Now, the Kalmar Nyckel Foundation, 1124 E. Seventh St, Wilmington, Delaware, had re-created the three-masted ship with its fine carvings and richly appointed Captain’s Cabin. The ship is 139 foot long, carries 7 fully functional cannons, flies 7,500 square feet of sail and a 10-story-high main mast.
A stunningly unexpected road sign in Wilmington, Delaware, USA, bearing witness that the first settlers are by far not forgotten.
It was gorgeous weather that day from Pennsylvania to Wilmington in Delaware. And as if the Kalmar Nyckel was expecting our visit and like laying out a dining table with pristine and crisp white linen cloth, there was not a cloud in the sky, with the sun as warm and welcoming as it could be for a chilly spring.
The Old Swedes Church was erected in 1698-1699 and is the oldest church in the United States still standing as originally built and still in use as a house of worship.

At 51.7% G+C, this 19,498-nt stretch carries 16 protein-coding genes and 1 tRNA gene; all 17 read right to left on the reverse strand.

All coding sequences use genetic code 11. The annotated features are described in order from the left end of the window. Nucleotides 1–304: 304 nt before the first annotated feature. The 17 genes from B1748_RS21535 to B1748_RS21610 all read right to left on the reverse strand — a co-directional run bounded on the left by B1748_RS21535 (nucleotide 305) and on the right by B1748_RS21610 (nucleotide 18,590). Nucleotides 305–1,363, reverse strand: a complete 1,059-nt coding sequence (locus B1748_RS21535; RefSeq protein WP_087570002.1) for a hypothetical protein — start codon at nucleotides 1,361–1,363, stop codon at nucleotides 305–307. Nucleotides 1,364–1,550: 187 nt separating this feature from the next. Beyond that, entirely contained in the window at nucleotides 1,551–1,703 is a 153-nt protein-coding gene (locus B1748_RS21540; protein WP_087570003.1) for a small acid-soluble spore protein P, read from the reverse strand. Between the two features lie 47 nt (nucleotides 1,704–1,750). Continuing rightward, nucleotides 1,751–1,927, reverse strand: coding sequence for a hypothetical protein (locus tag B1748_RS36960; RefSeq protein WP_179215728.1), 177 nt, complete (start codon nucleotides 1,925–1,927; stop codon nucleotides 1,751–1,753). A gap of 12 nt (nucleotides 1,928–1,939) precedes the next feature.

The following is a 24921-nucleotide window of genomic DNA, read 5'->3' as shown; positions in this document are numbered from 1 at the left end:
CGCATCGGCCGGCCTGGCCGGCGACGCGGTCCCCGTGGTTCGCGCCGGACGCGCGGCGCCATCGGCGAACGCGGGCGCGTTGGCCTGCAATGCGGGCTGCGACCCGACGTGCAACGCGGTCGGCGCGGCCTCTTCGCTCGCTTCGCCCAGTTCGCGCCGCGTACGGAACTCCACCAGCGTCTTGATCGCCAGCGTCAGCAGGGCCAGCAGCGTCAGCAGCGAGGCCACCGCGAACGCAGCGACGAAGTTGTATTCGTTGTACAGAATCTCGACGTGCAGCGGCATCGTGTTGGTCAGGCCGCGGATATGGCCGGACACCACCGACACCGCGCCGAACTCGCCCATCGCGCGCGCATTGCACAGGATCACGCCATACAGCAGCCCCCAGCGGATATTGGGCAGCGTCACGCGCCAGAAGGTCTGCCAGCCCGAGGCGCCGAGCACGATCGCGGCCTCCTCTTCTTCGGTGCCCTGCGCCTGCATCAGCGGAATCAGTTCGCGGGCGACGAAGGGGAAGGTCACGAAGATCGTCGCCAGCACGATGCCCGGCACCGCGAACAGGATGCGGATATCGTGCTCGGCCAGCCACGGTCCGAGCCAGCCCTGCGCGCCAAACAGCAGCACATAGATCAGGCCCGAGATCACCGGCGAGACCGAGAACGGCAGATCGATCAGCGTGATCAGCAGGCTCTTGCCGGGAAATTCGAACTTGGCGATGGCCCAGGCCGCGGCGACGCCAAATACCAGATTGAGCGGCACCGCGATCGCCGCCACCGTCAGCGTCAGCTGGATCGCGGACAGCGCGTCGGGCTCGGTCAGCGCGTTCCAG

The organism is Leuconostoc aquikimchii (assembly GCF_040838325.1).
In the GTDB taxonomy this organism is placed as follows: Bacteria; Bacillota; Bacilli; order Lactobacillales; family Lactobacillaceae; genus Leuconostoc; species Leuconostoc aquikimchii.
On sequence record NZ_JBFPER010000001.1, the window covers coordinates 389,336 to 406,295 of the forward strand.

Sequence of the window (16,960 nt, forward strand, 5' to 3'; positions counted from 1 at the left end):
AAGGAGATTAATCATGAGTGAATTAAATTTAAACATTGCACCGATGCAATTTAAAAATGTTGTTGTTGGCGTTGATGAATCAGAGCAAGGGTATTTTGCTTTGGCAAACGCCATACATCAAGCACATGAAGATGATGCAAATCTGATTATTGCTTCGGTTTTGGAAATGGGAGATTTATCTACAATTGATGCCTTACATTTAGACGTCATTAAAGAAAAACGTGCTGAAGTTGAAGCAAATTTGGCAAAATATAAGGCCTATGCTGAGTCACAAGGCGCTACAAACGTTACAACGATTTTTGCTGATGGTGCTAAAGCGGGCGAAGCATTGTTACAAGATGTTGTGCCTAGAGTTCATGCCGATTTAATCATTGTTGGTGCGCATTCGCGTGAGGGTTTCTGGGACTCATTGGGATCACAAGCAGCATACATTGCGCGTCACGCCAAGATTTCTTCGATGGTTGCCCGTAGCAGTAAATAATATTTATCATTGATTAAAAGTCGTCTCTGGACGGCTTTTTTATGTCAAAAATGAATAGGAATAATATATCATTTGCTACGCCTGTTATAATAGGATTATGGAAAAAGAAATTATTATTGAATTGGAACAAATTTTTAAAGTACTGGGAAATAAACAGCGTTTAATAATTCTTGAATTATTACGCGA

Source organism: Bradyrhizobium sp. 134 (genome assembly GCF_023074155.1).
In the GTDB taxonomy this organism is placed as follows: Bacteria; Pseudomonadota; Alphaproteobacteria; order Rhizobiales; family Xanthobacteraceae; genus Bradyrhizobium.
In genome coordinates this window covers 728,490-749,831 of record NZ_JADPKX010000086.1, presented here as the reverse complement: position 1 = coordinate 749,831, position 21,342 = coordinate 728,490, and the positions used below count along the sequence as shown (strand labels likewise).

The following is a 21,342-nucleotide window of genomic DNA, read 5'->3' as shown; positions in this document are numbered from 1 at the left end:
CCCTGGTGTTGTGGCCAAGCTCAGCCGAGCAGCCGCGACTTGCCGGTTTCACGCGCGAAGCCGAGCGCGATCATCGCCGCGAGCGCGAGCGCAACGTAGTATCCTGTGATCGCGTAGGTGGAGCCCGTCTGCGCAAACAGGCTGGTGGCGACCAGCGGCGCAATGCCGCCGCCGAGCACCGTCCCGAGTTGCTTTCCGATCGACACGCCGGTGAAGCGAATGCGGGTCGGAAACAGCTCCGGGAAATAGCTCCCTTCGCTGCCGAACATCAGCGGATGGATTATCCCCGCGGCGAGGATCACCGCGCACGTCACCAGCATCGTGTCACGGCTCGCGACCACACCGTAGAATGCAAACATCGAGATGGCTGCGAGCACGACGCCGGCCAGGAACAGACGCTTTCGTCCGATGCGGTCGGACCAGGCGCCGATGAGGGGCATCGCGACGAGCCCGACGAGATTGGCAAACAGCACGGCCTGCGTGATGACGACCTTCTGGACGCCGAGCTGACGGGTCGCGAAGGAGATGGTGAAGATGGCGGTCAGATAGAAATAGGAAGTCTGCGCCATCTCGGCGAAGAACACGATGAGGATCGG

Without a GPS in hand, the finding of the place went surprisingly smooth as well. New Sweden or Nya Sverige in Wilmington, Delaware is just about an hour’s drive from Pennsylvania, with the most prominent features when approaching the place being all sorts of signs leading you to the “Swedes Landing” and the old Swedes Church. The Kalmar Nyckel, dressed in the Swedish colours of blue and yellow, docks just about 800 meters from the old Swedes Church, walking in the direction of the Delaware River.
The Sail Loft, view from the river looking in. In the foreground, shipyard slipways that might date back to WWII, where landing crafts for D-day were built on this very place.
Entering the grounds, you’ll see immediately, the Sail Loft Museum that opened at the shipyard in 2007. The red of the Sail Loft exterior is a typical shade of “Falu” red used on the exterior of Swedish houses that you still today might find all over the Swedish countryside. At the time of this ship however, most farm houses in Sweden were built of solid and heavy unpainted logs, a manner of building houses that first came to the US with this ship and its original settlers.
Toolbox, the Ship’s Cat, came out to say Hello! and pretty much accompanied us most everywhere we went on board the ship and into the house.
“That will be a shilling to tie up your boat at the dock…”